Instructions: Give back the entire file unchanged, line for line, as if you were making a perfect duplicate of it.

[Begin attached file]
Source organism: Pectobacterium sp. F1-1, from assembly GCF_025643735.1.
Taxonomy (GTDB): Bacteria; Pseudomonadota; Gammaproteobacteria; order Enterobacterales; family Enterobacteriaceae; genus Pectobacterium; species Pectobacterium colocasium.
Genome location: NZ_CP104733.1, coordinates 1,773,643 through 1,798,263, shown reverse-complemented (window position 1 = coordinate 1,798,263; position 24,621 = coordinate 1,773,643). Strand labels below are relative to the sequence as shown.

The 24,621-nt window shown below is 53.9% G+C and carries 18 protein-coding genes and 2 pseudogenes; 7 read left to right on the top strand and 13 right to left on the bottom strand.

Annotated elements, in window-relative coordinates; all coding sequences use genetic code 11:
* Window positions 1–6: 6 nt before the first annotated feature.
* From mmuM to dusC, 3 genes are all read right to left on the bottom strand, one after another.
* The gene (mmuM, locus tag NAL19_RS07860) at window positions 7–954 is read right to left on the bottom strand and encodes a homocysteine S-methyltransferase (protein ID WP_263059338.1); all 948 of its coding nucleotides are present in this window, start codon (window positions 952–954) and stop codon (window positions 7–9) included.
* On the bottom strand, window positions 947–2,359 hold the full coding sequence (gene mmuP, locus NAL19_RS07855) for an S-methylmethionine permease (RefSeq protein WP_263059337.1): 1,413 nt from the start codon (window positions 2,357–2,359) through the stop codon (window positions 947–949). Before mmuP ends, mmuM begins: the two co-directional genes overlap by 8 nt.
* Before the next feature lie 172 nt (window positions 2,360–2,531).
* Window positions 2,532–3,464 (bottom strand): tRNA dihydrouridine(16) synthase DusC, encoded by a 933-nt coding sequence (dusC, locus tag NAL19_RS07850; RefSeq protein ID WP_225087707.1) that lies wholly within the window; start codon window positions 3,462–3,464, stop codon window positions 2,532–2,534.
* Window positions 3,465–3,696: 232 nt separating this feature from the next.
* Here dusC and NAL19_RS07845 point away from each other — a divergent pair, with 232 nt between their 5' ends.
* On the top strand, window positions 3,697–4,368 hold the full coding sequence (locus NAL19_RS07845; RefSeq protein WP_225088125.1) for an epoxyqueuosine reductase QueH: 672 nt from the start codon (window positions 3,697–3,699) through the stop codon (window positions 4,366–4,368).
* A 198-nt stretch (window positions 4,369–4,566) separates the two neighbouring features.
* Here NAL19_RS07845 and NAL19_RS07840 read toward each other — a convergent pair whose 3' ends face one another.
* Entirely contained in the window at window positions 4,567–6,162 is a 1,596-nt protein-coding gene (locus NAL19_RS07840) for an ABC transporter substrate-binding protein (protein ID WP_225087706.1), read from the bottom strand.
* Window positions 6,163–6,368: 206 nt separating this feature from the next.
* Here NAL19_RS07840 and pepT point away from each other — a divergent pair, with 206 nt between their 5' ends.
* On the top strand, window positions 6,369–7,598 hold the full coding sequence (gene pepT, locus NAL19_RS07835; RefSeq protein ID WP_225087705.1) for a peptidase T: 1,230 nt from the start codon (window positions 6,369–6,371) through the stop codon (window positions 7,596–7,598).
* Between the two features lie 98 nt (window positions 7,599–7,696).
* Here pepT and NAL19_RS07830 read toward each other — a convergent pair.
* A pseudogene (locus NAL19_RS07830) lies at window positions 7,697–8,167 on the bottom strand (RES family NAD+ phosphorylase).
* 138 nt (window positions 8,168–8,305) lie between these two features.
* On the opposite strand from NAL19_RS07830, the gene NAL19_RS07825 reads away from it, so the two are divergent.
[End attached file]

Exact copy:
Source organism: Pectobacterium sp. F1-1, from assembly GCF_025643735.1.
Taxonomy (GTDB): Bacteria; Pseudomonadota; Gammaproteobacteria; order Enterobacterales; family Enterobacteriaceae; genus Pectobacterium; species Pectobacterium colocasium.
Genome location: NZ_CP104733.1, coordinates 1,773,643 through 1,798,263, shown reverse-complemented (window position 1 = coordinate 1,798,263; position 24,621 = coordinate 1,773,643). Strand labels below are relative to the sequence as shown.

The 24,621-nt window shown below is 53.9% G+C and carries 18 protein-coding genes and 2 pseudogenes; 7 read left to right on the top strand and 13 right to left on the bottom strand.

Annotated elements, in window-relative coordinates; all coding sequences use genetic code 11:
* Window positions 1–6: 6 nt before the first annotated feature.
* From mmuM to dusC, 3 genes are all read right to left on the bottom strand, one after another.
* The gene (mmuM, locus tag NAL19_RS07860) at window positions 7–954 is read right to left on the bottom strand and encodes a homocysteine S-methyltransferase (protein ID WP_263059338.1); all 948 of its coding nucleotides are present in this window, start codon (window positions 952–954) and stop codon (window positions 7–9) included.
* On the bottom strand, window positions 947–2,359 hold the full coding sequence (gene mmuP, locus NAL19_RS07855) for an S-methylmethionine permease (RefSeq protein WP_263059337.1): 1,413 nt from the start codon (window positions 2,357–2,359) through the stop codon (window positions 947–949). Before mmuP ends, mmuM begins: the two co-directional genes overlap by 8 nt.
* Before the next feature lie 172 nt (window positions 2,360–2,531).
* Window positions 2,532–3,464 (bottom strand): tRNA dihydrouridine(16) synthase DusC, encoded by a 933-nt coding sequence (dusC, locus tag NAL19_RS07850; RefSeq protein ID WP_225087707.1) that lies wholly within the window; start codon window positions 3,462–3,464, stop codon window positions 2,532–2,534.
* Window positions 3,465–3,696: 232 nt separating this feature from the next.
* Here dusC and NAL19_RS07845 point away from each other — a divergent pair, with 232 nt between their 5' ends.
* On the top strand, window positions 3,697–4,368 hold the full coding sequence (locus NAL19_RS07845; RefSeq protein WP_225088125.1) for an epoxyqueuosine reductase QueH: 672 nt from the start codon (window positions 3,697–3,699) through the stop codon (window positions 4,366–4,368).
* A 198-nt stretch (window positions 4,369–4,566) separates the two neighbouring features.
* Here NAL19_RS07845 and NAL19_RS07840 read toward each other — a convergent pair whose 3' ends face one another.
* Entirely contained in the window at window positions 4,567–6,162 is a 1,596-nt protein-coding gene (locus NAL19_RS07840) for an ABC transporter substrate-binding protein (protein ID WP_225087706.1), read from the bottom strand.
* Window positions 6,163–6,368: 206 nt separating this feature from the next.
* Here NAL19_RS07840 and pepT point away from each other — a divergent pair, with 206 nt between their 5' ends.
* On the top strand, window positions 6,369–7,598 hold the full coding sequence (gene pepT, locus NAL19_RS07835; RefSeq protein ID WP_225087705.1) for a peptidase T: 1,230 nt from the start codon (window positions 6,369–6,371) through the stop codon (window positions 7,596–7,598).
* Between the two features lie 98 nt (window positions 7,599–7,696).
* Here pepT and NAL19_RS07830 read toward each other — a convergent pair.
* A pseudogene (locus NAL19_RS07830) lies at window positions 7,697–8,167 on the bottom strand (RES family NAD+ phosphorylase).
* 138 nt (window positions 8,168–8,305) lie between these two features.
* On the opposite strand from NAL19_RS07830, the gene NAL19_RS07825 reads away from it, so the two are divergent.